The P.A.

A weekly address from Patrick Adams,
President of St. Louis Community Credit Union

That’s a Lot of Bran Flakes, My Friend

On November 24th, 2014, posted in: Uncategorized by 1 Comment

losing centsIt’s been six years since the Federal Reserve placed the federal-funds rate at near zero. To you, me and our neighbors, that “near zero” thing has equated to really low rates on our savings and certificate of deposits. How low? I joke regularly that my CD is earning “a couple of paper clips, a rubber band, two jacks and a piece of chewing gum.” In other words, those of us who save are making almost nothing. 

If you’re retired and on a fixed income, you’re really being skewered. Just prior to the Great Recession, we had something called “normalized rates.” It is what you think it is — a normal rate environment. We had one-year CDs paying just north of 6 percent. Now, not so much — try 1 percent on for size. You know what that equates to? A lot of two-for-one early-bird dinners at the Chuck Wagon (salad bar not included).

I’ve said it before: This low rate environment has been brutal for retirees. They’ve saved all of their lives and invested their hard-earned money in CDs of varying terms in order to get a monthly dividend check to help augment retirement, social security and the like. Sadly, that monthly dividend check has been shrinking like your favorite t-shirt in a hot dryer. There’s a lot interest income now than when you started saving.

A by-product of retirees earning less is that they spend less too. DUH! OK, so you aren’t shocked by the obvious. But how about a few numbers that drive home the point?

  • Retirement-age people — between 65 and 74 years old — have lost an average amount of just under $2000 per year in annual income.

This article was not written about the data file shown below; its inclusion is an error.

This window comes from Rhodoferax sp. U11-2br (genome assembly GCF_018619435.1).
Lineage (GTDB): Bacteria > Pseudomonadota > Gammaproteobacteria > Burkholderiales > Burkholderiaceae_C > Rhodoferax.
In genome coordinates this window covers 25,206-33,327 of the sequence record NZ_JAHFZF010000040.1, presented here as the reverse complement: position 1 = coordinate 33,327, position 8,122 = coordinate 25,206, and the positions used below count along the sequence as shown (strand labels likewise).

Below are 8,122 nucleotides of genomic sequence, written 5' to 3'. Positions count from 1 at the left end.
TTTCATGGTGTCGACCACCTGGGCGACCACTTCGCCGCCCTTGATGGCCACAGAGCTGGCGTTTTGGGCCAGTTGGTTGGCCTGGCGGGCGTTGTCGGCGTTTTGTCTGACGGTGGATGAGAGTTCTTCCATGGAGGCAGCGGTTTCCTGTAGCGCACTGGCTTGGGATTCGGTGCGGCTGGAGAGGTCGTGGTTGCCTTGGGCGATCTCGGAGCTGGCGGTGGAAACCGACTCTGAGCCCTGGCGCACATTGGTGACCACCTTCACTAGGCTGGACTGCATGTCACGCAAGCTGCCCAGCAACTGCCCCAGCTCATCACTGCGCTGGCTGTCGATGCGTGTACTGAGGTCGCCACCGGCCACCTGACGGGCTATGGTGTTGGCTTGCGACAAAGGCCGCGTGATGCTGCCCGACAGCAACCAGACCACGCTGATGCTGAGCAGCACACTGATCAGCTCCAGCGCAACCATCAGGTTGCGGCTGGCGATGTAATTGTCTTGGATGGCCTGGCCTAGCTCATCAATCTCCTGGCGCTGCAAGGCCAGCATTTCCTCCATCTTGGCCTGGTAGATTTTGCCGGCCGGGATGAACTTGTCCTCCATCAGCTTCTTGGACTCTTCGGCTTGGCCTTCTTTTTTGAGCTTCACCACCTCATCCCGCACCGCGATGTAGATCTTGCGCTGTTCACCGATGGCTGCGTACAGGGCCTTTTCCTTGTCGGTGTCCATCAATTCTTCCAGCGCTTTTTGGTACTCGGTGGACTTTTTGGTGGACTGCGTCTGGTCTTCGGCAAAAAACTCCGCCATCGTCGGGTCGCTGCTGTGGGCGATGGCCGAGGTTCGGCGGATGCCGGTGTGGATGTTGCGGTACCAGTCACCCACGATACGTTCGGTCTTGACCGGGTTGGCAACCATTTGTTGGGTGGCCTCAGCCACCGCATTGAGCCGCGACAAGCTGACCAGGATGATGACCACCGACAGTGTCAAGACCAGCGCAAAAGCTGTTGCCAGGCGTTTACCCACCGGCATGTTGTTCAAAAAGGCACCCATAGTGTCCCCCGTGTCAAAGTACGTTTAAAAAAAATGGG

• Our elders who have eclipsed 75 years old have lost $2700 per year.
  • According to Charles Schwab, that’s a total of $58 billion in income lost by our older generation since 2008.

That’s a lot of Bran Flakes, my friend.

This group of folks (let’s call them seniors) spend just under 10 percent of the American consumer economy. In general, seniors spend more than their income, which is why they take their interest income and inject it right back into the economy. That ain’t happening.

We search for ways to stimulate the economy — well, here’s an idea. The Federal Reserve should raise interest rates. Then Ma and Pa Kettle will do their part for sure.

The Fed’s plan with low rates was to push up stock prices. As stock prices go up, so does investing. They were right, unless, of course, you’re living month to month and don’t have a stock portfolio. Then you need CD rates to go up. Investors in the stock market are happy. So are people who borrow money. But Grammy and Gramps, who saved their whole lives, are getting hammered.

This holiday season, Fed, respect your elders and give them the gift that keeps on giving — raise their interest rates.

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